which a people have outgrown.

In 1776, though the Middle Ages had passed, their traditions still
prevailed in Europe, and probably the antagonism between this survival of
a dead civilization and the modern democracy of America was too deep for
any arbitrament save trial by battle. Identically the same dispute had
arisen in England the century before, when the commons rebelled against
the prerogatives of the crown, and Cromwell fought like Washington, in the
cause of individual emancipation; but the movement in Great Britain was
too radical for the age, and was followed by a reaction whose force was
not spent when George III. came to the throne.

Precedent is only inflexible among stationary races, and advancing nations
glory in their capacity for change; hence it is precisely those who have
led revolt successfully who have won the brightest fame. If, therefore, it
be admitted that they should rank among mankind's noblest benefactors, who
have risked their lives to win the freedom we enjoy, and which seems
destined to endure, there are few to whom posterity owes a deeper debt
than to our early statesmen; nor, judging their handiwork by the test of
time, have many lived who in genius have surpassed them. In the fourth
article of their Declaration of Rights, the Continental Congress resolved
that the colonists "are entitled to a free and exclusive power of
legislation in their several provincial legislatures, ... in all cases of
taxation and internal polity, subject only to the negative of their
sovereign, in such manner as has been heretofore used and accustomed. But,
... we cheerfully consent to the operation of such acts of Parliament as
are, _bona fide_, restrained to the regulation of our external commerce."

In 1778 a statute was passed, of which an English jurist wrote in 1885:
"One act, indeed, of the British Parliament might, looked at in the light
of history, claim a peculiar sanctity. It is certainly an enactment of
which the terms, we may safely predict, will never be repealed and the
spirit never be violated.... It provides that Parliament' will not impose
any duty, tax or assessment whatever, payable in any of his majesty's
colonies ... except only such duties as it may be expedient to impose for
the regulation of commerce.'" [Footnote: _The Law of the Constitution_,
Dicey, p. 62.]

Thus is the memory of their grievance held sacred by the descendants of
their adversaries after the lapse of a century, and the local self-
government for which they pleaded has become the immutable policy of the
empire. The principles they laid down have been equally enduring, for they
proclaimed the equality of men before the law, the corner-stone of modern
civilization, and the Constitution they wrote still remains the
fundamental charter of the liberties of the republic of the United States.

Nevertheless it remains true that secular liberalism alone could never
have produced the peculiarly acrimonious hostility to Great Britain
wherein Massachusetts stood preeminent, whose causes, if traced, will be
found imbedded at the very foundation of her social organization, and to
have been steadily in action ever since the settlement. Too little study
is given to ecclesiastical history, for probably nothing throws so much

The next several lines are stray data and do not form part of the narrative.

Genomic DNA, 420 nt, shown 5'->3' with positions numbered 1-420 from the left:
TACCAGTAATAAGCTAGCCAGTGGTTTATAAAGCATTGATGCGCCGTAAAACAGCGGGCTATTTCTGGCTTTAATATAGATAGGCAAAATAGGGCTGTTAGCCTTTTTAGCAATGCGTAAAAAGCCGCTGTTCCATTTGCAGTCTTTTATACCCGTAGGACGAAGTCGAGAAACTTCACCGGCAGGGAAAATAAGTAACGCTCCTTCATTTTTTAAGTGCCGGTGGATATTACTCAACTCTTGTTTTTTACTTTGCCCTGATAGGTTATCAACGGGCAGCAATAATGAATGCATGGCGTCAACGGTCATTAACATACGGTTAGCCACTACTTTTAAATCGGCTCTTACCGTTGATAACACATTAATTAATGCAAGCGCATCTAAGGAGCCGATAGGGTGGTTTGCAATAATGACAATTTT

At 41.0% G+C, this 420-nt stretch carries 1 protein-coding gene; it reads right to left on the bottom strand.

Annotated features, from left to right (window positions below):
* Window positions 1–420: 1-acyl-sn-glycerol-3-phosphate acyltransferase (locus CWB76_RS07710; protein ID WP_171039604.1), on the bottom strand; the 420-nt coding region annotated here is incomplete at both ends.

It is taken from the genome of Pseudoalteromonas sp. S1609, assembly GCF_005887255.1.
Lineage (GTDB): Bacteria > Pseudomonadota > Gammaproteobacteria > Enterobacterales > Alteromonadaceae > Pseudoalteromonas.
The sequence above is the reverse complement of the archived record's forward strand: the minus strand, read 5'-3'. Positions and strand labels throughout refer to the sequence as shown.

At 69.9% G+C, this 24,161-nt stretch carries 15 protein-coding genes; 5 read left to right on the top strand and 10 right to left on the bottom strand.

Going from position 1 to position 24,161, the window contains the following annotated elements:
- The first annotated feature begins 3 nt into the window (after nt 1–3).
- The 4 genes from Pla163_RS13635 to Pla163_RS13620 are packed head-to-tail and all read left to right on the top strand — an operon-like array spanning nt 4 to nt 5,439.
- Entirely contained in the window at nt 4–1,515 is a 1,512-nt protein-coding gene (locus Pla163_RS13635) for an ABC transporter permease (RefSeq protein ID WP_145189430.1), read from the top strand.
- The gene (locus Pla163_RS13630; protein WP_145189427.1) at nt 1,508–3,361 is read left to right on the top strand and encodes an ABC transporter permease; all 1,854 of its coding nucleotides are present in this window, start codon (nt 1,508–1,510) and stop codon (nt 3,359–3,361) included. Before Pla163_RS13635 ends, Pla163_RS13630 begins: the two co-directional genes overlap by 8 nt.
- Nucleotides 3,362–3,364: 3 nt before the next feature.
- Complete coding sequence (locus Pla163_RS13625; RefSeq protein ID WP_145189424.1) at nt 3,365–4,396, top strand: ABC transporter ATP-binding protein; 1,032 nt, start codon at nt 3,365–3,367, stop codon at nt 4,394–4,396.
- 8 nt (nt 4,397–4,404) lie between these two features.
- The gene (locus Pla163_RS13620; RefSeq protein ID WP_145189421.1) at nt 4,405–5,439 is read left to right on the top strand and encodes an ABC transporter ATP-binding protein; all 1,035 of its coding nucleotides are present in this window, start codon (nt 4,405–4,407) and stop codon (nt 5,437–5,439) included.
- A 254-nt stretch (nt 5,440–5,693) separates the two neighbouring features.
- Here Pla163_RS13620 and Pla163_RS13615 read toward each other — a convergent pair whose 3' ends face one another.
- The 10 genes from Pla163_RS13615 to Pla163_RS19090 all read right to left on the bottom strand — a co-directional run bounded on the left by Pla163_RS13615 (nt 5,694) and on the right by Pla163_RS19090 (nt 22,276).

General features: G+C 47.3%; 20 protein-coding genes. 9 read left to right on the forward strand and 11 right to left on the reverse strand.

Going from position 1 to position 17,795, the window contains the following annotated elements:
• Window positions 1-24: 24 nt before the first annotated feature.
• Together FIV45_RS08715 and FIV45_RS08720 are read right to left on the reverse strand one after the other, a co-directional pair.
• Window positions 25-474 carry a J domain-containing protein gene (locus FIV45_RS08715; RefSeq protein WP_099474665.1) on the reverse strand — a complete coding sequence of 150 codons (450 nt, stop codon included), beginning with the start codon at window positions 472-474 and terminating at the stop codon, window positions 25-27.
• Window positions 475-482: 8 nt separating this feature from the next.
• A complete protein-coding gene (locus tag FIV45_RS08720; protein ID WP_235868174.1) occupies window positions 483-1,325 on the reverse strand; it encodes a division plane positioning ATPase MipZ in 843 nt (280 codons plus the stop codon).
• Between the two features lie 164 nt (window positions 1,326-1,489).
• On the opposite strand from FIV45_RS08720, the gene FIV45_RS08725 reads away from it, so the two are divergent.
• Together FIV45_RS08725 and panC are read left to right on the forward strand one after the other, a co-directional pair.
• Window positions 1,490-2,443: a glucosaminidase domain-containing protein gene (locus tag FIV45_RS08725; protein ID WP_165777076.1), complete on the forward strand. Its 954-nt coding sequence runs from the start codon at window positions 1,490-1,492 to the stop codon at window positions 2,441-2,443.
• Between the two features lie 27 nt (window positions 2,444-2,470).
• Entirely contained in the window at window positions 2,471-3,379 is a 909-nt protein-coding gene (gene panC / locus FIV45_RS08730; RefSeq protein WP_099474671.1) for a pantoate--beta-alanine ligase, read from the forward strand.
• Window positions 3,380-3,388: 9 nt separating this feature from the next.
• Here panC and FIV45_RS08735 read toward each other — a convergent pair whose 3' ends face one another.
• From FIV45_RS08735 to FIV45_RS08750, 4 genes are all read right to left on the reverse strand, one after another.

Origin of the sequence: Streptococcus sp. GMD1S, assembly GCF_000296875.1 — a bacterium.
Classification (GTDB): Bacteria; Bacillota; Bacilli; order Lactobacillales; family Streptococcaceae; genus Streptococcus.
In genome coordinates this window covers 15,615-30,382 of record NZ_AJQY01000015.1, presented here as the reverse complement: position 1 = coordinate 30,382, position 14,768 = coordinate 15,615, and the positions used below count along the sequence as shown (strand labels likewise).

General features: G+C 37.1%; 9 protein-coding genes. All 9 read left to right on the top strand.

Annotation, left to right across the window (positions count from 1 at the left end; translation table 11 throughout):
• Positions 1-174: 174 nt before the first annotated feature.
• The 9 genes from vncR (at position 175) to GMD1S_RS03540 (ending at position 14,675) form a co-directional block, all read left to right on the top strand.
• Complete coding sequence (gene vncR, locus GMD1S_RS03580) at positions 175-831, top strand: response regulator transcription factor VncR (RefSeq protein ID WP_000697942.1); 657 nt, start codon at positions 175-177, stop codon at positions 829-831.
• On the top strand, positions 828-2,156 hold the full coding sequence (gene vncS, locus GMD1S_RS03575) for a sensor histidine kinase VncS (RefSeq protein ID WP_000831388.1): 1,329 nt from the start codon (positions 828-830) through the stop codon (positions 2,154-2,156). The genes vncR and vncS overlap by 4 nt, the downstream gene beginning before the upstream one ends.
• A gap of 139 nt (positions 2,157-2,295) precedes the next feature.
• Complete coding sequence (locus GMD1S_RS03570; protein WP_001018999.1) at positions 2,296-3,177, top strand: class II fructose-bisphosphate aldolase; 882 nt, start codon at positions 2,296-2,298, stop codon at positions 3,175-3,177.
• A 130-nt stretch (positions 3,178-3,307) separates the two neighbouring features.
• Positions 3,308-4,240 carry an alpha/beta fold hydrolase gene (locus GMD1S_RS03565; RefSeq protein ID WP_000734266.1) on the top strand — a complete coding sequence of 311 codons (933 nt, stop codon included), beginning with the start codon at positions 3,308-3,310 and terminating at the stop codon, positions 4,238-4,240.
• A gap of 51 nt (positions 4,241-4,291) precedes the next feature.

light on certain phases of development; and particularly in the case of
this Commonwealth the impulses which moulded her destiny cannot be
understood unless the events that stimulated the passions of her clergy
are steadily kept in view.

The early aggrandizement of her priests has been described; the inevitable
conflict with the law into which their ambition plunged them, and the
overthrow of the theocracy which resulted therefrom, have been related;
but the causes that kept alive the old exasperation with England
throughout the eighteenth century have not yet been told.

The influence of men like Leverett and Colman tended to broaden the
church, but necessarily the process was slow; and there is no lack of
evidence that the majority of the ministers had little relish for the
toleration forced upon them by the second charter. It is not surprising,
therefore, to find the sectaries soon again driven to invoke the
protection of the king.

Though doubtless some monastic orders have been vowed to poverty, it will
probably be generally conceded that a life of privation has not found
favor with divines as a class; and one of the earliest acts of the
provincial legislature bid each town choose an able and orthodox minister
to dispense the Word of God, who should be "suitably encouraged" by an
assessment on all inhabitants without distinction. This was for many years
a bitter grievance to the dissenting minority; but there was worse to
come; for sometimes the majority were heterodox, when pastors were elected
who gave great scandal to their evangelical brethren. Therefore, for the
prevention of "atheism, irreligion and prophaness," [Footnote: _Province
Laws_, 1715, c. 17.] it was enacted in 1775 that the justices of the
county should report any town without an orthodox minister, and thereupon
the General Court should settle a candidate recommended to them by the
ordained elders, and levy a special tax for his support. Nor could men
animated by the fervent piety which raised the Mathers to eminence in
their profession be expected to sit by tamely while blasphemers not only
worshipped openly, but refused to contribute to their incomes.